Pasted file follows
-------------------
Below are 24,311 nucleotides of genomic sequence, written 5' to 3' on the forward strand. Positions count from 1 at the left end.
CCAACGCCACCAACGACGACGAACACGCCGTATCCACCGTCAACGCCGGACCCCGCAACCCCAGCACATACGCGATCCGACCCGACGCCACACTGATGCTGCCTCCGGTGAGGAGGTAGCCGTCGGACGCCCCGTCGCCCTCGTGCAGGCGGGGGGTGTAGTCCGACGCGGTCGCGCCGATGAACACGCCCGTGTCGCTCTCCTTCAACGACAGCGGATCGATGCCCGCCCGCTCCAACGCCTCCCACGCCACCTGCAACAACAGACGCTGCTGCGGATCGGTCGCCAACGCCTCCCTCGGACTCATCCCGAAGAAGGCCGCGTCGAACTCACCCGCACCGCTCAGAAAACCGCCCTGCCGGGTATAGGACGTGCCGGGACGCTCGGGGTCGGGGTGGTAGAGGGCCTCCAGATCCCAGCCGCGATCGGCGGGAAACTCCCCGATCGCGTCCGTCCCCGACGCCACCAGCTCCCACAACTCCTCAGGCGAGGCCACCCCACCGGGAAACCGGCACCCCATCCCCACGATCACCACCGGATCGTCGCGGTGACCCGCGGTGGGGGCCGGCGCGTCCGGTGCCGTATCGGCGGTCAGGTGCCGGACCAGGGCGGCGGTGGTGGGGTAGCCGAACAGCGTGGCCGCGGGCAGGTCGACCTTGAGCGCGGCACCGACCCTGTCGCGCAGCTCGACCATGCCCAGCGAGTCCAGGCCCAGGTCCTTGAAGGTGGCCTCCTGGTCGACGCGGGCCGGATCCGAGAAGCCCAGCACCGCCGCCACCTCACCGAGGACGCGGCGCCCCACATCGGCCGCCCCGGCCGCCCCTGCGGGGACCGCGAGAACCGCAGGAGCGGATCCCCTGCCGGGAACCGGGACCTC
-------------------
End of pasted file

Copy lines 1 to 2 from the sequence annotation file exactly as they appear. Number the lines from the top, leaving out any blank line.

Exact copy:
Below are 24,311 nucleotides of genomic sequence, written 5' to 3' on the forward strand. Positions count from 1 at the left end.
CCAACGCCACCAACGACGACGAACACGCCGTATCCACCGTCAACGCCGGACCCCGCAACCCCAGCACATACGCGATCCGACCCGACGCCACACTGATGCTGCCTCCGGTGAGGAGGTAGCCGTCGGACGCCCCGTCGCCCTCGTGCAGGCGGGGGGTGTAGTCCGACGCGGTCGCGCCGATGAACACGCCCGTGTCGCTCTCCTTCAACGACAGCGGATCGATGCCCGCCCGCTCCAACGCCTCCCACGCCACCTGCAACAACAGACGCTGCTGCGGATCGGTCGCCAACGCCTCCCTCGGACTCATCCCGAAGAAGGCCGCGTCGAACTCACCCGCACCGCTCAGAAAACCGCCCTGCCGGGTATAGGACGTGCCGGGACGCTCGGGGTCGGGGTGGTAGAGGGCCTCCAGATCCCAGCCGCGATCGGCGGGAAACTCCCCGATCGCGTCCGTCCCCGACGCCACCAGCTCCCACAACTCCTCAGGCGAGGCCACCCCACCGGGAAACCGGCACCCCATCCCCACGATCACCACCGGATCGTCGCGGTGACCCGCGGTGGGGGCCGGCGCGTCCGGTGCCGTATCGGCGGTCAGGTGCCGGACCAGGGCGGCGGTGGTGGGGTAGCCGAACAGCGTGGCCGCGGGCAGGTCGACCTTGAGCGCGGCACCGACCCTGTCGCGCAGCTCGACCATGCCCAGCGAGTCCAGGCCCAGGTCCTTGAAGGTGGCCTCCTGGTCGACGCGGGCCGGATCCGAGAAGCCCAGCACCGCCGCCACCTCACCGAGGACGCGGCGCCCCACATCGGCCGCCCCGGCCGCCCCTGCGGGGACCGCGAGAACCGCAGGAGCGGATCCCCTGCCGGGAACCGGGACCTC